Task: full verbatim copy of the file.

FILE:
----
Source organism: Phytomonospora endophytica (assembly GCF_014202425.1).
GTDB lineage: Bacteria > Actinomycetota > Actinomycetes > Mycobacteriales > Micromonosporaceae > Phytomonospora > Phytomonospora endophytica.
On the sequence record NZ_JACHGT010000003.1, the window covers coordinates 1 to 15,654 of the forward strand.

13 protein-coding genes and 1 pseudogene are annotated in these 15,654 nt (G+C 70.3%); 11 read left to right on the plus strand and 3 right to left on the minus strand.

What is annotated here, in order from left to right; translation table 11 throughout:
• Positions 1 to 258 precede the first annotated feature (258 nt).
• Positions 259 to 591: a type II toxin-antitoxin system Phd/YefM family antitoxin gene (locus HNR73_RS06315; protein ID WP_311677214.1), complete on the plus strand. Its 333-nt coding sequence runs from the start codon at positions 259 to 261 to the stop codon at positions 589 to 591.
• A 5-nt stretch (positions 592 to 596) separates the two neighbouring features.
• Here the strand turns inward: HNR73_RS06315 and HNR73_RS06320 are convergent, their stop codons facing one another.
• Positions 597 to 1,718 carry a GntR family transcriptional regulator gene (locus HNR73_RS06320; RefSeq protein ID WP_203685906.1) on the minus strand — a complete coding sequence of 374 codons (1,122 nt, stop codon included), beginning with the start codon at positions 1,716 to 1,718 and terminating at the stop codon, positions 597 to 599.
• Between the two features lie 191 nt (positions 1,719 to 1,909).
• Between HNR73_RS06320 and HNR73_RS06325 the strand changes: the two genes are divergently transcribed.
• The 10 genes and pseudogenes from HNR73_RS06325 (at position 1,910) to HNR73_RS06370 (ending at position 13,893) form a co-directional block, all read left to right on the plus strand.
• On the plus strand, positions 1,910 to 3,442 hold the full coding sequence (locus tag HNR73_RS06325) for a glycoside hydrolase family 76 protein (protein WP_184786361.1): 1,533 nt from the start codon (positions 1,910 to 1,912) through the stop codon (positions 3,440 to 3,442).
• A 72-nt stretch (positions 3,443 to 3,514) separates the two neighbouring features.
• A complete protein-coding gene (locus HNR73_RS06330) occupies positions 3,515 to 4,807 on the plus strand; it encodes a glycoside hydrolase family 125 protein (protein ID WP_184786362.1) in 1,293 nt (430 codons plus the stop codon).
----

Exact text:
Source organism: Phytomonospora endophytica (assembly GCF_014202425.1).
GTDB lineage: Bacteria > Actinomycetota > Actinomycetes > Mycobacteriales > Micromonosporaceae > Phytomonospora > Phytomonospora endophytica.
On the sequence record NZ_JACHGT010000003.1, the window covers coordinates 1 to 15,654 of the forward strand.

13 protein-coding genes and 1 pseudogene are annotated in these 15,654 nt (G+C 70.3%); 11 read left to right on the plus strand and 3 right to left on the minus strand.

What is annotated here, in order from left to right; translation table 11 throughout:
• Positions 1 to 258 precede the first annotated feature (258 nt).
• Positions 259 to 591: a type II toxin-antitoxin system Phd/YefM family antitoxin gene (locus HNR73_RS06315; protein ID WP_311677214.1), complete on the plus strand. Its 333-nt coding sequence runs from the start codon at positions 259 to 261 to the stop codon at positions 589 to 591.
• A 5-nt stretch (positions 592 to 596) separates the two neighbouring features.
• Here the strand turns inward: HNR73_RS06315 and HNR73_RS06320 are convergent, their stop codons facing one another.
• Positions 597 to 1,718 carry a GntR family transcriptional regulator gene (locus HNR73_RS06320; RefSeq protein ID WP_203685906.1) on the minus strand — a complete coding sequence of 374 codons (1,122 nt, stop codon included), beginning with the start codon at positions 1,716 to 1,718 and terminating at the stop codon, positions 597 to 599.
• Between the two features lie 191 nt (positions 1,719 to 1,909).
• Between HNR73_RS06320 and HNR73_RS06325 the strand changes: the two genes are divergently transcribed.
• The 10 genes and pseudogenes from HNR73_RS06325 (at position 1,910) to HNR73_RS06370 (ending at position 13,893) form a co-directional block, all read left to right on the plus strand.
• On the plus strand, positions 1,910 to 3,442 hold the full coding sequence (locus tag HNR73_RS06325) for a glycoside hydrolase family 76 protein (protein WP_184786361.1): 1,533 nt from the start codon (positions 1,910 to 1,912) through the stop codon (positions 3,440 to 3,442).
• A 72-nt stretch (positions 3,443 to 3,514) separates the two neighbouring features.
• A complete protein-coding gene (locus HNR73_RS06330) occupies positions 3,515 to 4,807 on the plus strand; it encodes a glycoside hydrolase family 125 protein (protein ID WP_184786362.1) in 1,293 nt (430 codons plus the stop codon).